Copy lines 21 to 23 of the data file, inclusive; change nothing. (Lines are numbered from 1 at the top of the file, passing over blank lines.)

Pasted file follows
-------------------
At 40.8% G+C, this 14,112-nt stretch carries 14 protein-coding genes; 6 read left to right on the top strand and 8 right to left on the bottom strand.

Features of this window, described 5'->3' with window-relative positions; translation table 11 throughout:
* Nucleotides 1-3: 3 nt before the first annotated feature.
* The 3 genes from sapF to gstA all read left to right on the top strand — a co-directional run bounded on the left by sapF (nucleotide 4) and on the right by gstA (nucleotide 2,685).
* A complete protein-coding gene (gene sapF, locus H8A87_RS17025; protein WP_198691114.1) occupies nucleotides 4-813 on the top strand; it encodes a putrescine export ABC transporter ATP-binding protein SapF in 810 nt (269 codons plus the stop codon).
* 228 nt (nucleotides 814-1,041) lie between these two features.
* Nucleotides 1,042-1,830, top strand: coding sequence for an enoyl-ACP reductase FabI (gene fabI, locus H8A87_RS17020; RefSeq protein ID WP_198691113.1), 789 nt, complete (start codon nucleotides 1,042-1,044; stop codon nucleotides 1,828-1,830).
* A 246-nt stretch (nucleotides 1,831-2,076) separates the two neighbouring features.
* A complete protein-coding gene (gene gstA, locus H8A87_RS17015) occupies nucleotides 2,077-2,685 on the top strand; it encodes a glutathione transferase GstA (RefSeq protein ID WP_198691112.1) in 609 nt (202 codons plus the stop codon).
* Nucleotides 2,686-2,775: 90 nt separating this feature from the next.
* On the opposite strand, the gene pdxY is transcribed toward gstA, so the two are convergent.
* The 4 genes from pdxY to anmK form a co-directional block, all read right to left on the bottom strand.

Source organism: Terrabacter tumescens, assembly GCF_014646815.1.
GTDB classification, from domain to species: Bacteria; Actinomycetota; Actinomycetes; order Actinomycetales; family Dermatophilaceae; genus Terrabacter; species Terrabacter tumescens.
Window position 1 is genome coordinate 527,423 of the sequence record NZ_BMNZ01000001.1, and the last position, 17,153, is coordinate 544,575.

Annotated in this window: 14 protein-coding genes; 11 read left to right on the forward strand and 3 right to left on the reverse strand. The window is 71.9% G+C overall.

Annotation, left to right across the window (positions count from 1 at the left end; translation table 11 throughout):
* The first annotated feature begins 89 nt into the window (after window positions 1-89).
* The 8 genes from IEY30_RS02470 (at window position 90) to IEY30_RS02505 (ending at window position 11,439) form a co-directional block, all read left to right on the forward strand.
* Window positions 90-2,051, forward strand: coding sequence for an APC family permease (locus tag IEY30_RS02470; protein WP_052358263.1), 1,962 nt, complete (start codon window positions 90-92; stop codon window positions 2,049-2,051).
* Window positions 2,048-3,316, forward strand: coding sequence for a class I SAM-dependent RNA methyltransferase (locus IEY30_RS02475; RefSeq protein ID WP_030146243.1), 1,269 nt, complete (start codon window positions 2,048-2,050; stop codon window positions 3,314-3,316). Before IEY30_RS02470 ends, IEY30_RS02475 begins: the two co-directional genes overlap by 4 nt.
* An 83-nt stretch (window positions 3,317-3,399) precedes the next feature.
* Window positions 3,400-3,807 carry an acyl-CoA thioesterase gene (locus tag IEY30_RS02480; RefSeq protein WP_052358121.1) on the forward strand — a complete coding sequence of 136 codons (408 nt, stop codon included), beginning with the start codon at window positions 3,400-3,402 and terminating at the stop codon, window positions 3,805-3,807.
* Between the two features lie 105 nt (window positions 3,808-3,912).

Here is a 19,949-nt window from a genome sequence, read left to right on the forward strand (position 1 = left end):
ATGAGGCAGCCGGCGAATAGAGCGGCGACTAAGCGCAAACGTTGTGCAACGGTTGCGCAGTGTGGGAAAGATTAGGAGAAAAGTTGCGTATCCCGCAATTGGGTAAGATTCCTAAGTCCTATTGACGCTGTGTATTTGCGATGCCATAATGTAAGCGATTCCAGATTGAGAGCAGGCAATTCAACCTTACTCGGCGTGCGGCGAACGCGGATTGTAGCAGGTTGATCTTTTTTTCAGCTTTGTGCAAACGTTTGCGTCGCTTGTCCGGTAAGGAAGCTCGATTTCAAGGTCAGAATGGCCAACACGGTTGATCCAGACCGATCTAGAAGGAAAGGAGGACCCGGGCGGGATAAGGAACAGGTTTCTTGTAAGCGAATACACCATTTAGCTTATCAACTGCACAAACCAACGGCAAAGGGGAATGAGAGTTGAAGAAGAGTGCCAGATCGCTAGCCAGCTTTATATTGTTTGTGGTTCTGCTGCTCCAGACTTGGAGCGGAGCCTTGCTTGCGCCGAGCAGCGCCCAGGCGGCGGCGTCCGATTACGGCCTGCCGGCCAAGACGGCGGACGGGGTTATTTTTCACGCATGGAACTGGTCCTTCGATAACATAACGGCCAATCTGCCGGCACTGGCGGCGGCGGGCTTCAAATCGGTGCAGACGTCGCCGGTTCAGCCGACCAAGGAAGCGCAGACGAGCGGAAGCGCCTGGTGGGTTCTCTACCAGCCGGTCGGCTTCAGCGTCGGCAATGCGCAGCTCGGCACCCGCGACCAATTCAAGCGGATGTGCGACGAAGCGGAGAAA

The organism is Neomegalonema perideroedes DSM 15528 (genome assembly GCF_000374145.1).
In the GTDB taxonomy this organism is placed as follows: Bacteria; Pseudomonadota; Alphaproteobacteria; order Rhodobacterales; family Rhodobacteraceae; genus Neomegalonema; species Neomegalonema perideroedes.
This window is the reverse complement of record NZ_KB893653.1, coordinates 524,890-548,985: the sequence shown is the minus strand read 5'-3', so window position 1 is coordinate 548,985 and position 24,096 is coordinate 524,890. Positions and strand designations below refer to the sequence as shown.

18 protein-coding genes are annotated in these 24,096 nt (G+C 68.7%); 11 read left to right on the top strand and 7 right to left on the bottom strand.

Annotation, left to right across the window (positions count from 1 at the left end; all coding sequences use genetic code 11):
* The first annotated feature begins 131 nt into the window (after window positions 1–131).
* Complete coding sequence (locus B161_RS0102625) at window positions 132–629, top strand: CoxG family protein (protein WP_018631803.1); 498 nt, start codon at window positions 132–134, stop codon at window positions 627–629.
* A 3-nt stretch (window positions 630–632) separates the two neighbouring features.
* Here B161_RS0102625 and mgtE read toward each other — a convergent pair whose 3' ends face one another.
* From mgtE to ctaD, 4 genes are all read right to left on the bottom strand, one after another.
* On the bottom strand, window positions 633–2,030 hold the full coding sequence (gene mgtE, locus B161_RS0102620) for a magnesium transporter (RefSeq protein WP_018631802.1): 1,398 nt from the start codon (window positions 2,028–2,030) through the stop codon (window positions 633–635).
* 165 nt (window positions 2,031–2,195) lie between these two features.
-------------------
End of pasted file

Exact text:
* Window positions 2,048-3,316, forward strand: coding sequence for a class I SAM-dependent RNA methyltransferase (locus IEY30_RS02475; RefSeq protein ID WP_030146243.1), 1,269 nt, complete (start codon window positions 2,048-2,050; stop codon window positions 3,314-3,316). Before IEY30_RS02470 ends, IEY30_RS02475 begins: the two co-directional genes overlap by 4 nt.
* An 83-nt stretch (window positions 3,317-3,399) precedes the next feature.
* Window positions 3,400-3,807 carry an acyl-CoA thioesterase gene (locus tag IEY30_RS02480; RefSeq protein WP_052358121.1) on the forward strand — a complete coding sequence of 136 codons (408 nt, stop codon included), beginning with the start codon at window positions 3,400-3,402 and terminating at the stop codon, window positions 3,805-3,807.